Getting to the Finish

getting-to-the-finish-silke-running-with-ginna

If there’s one thing that’s certain in ultrarunning, it’s that something will go wrong. It’s not a matter of if, it’s a matter of when it will happen. The secret to getting to the finish line lies in the how.  How will you handle it when the inevitable unexpected snafu rears its ugly head?

In the 10 years that I’ve been running these long distances I’ve been lucky enough to finish each of the fifty marathon-to-100M distance races that I’ve started.  I’ll knock on wood and attribute my no-DNF streak to some key lessons and pieces of advice I’ve learned (and am still learning) along the way.

Take care of small problems before they turn into big problems:

Common sense is not that common. Particularly once you’ve got a few miles on your legs and your brain turns to mush. I don’t know about you but I have a hard time adding 1+1 while I’m running! Just the other weekend at the Gorge Waterfall 100K I spent an embarrassingly long time on the trail debating whether or not I should switch my shoes at the next aid station. The sharp rocks were doing a number on the balls of my feet and I had a more robust pair of shoes waiting for me in my drop bag ahead. But could I spare the time to change them?! Should I just suck it up and keep on moving along? I should probably stop being such a wimp and just ignore the problem.  But ooowwww ouch ouch ouch! I’ll swap’em. No, I’ll just suck it up. Argh, just change them! It’ll take too long and I can’t be bothered. Basically, I had turned into an irrational toddler. Thank goodness there was no one around to witness that!

Finally, I heard the sage voice of my good friend Greg echoing in my head: Take care of small problems before they turn into big problems.  So, when I got to the next aid station, I took all of 2 minutes, sat on the ground, and changed my shoes. And just like that, I was out of the aid station and back on the course in a flash, feeling ten million times better.  A quick pause now wouldn’t compare to the 20 mile death mark lurking ahead if I’d have skipped a possible solution.  Don’t be that irrational toddler. Take the time to deal with small problems while they’re still small.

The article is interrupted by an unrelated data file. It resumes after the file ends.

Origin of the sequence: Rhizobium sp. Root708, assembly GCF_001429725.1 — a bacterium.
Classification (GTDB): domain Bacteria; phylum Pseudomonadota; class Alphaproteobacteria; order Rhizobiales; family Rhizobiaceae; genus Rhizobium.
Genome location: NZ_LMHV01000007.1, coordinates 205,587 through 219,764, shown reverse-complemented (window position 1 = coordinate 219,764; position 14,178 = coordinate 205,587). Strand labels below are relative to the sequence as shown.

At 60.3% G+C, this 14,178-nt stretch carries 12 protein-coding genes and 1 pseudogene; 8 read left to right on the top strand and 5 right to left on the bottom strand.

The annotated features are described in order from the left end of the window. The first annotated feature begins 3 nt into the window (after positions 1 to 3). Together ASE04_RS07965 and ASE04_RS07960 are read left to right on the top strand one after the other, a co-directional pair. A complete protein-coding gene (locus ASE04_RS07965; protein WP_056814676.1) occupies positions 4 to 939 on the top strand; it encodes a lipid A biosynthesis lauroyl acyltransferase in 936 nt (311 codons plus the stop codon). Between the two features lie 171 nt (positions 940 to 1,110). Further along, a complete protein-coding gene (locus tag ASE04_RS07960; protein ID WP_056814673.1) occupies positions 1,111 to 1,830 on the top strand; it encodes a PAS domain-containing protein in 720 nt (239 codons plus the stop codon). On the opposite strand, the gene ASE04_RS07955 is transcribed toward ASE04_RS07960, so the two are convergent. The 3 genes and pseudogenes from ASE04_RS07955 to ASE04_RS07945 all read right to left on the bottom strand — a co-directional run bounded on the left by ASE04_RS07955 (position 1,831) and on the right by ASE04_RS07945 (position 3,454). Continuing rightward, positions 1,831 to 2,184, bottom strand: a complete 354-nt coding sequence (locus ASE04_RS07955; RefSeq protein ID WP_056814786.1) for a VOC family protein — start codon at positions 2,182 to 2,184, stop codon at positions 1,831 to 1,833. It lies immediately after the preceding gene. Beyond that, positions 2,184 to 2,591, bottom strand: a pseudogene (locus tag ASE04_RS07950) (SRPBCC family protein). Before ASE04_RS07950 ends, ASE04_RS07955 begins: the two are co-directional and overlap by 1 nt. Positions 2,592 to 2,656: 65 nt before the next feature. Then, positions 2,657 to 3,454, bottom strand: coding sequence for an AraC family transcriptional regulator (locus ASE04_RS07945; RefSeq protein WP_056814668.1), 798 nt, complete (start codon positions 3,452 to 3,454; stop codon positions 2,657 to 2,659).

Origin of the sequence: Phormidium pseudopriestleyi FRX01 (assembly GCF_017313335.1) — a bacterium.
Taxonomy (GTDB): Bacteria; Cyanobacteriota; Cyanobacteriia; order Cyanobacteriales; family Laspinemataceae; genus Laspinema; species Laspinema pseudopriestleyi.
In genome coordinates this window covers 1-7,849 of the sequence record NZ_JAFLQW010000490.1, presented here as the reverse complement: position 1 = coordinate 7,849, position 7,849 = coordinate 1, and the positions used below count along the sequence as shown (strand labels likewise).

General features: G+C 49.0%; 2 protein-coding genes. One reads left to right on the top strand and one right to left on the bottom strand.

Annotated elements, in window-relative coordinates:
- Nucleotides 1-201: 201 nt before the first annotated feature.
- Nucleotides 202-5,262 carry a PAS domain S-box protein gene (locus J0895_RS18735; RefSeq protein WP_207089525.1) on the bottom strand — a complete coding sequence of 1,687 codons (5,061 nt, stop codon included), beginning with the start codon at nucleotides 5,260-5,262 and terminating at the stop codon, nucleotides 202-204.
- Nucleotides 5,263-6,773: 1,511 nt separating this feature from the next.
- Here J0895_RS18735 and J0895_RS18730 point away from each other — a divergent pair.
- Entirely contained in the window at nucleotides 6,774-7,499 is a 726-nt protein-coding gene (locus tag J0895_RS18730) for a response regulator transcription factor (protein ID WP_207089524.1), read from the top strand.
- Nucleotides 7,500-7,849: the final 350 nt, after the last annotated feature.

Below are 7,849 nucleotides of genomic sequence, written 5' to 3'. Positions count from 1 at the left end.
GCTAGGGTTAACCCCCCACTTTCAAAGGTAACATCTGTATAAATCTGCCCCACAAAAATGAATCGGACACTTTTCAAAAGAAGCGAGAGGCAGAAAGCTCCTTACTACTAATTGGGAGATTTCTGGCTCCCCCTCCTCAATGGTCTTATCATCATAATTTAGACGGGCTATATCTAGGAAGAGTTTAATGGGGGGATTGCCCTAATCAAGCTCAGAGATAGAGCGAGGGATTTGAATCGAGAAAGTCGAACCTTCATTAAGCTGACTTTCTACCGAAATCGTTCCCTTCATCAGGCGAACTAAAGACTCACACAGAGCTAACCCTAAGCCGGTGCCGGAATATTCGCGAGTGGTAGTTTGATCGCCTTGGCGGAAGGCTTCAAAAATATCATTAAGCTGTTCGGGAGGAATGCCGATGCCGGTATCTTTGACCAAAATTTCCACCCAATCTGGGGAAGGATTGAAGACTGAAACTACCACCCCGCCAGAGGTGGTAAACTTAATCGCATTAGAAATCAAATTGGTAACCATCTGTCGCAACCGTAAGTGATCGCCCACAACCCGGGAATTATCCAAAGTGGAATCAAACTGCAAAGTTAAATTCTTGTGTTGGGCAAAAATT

Reboot before you shut down:

You’ve been going through a rough spot, your energy has bonked, your legs hurt, your brain is fried, your time goal seems to be slipping away and you’re not having fun anymore.  You’re miles away from the next aid station but you’ve already decided to call it quits when you get there. Every little ache, pain, and toe stub builds in a dramatic crescendo. You rehearse the melodramatic play-by-play you’ll recount when you get asked the inevitable question: “What happened?”. Finally, after what feels like an eternity, you hear the cow bells through the trees and you can’t wait to blurt out the words “I’M &%^#ing DONE!”.  We’ve all been there – desperate to find the quickest way to put a bullet in it.

Don’t make a terminal decision on the trail. Odds are, if you managed to make it all the way to the next aid station, no matter how terrible you might be feeling, you’re not actually dying. Furthermore, there is no rule that requires you to state your intentions within seconds of arriving at the aid station. Keep calm. Come into the aid station, grab a bite to eat, fix your shoes, tape up your cramping calf, take a power nap if you have the time! Reassess. Almost every problem has a solution and every person at the aid station is there to try to help you solve it. Give yourself the chance to reboot your system before you make the decision to pull the plug.

Learn with others:

Don’t just learn from others. Surround yourself with strong, positive people. Take every opportunity you can to volunteer at an aid station, crew or pace a friend or a total stranger, and find a group of awesome people to run with at home. Inspire one another. You’ll discover what’s possible and that you’re stronger than you ever imagined, when you support and let yourself be supported by others. And most importantly of all, you’ll have a heck of a lot of fun in the process. After all, that’s why we do this crazy sport!

Silke Koester

Silke Koester

Silke Koester lives in Boulder, CO. She co-founded the local running club, the Rocky Mountain Runners, and runs on the La Sportiva Mountain Running Team. Silke works full-time in the educational non-profit world trying to improve school for under-served kids around the country. She enjoys beekeeping and embarking on overly ambitious DIY home remodeling, landscaping & carpentry projects. Her most recent creation is a her daughter, born in September 2017!

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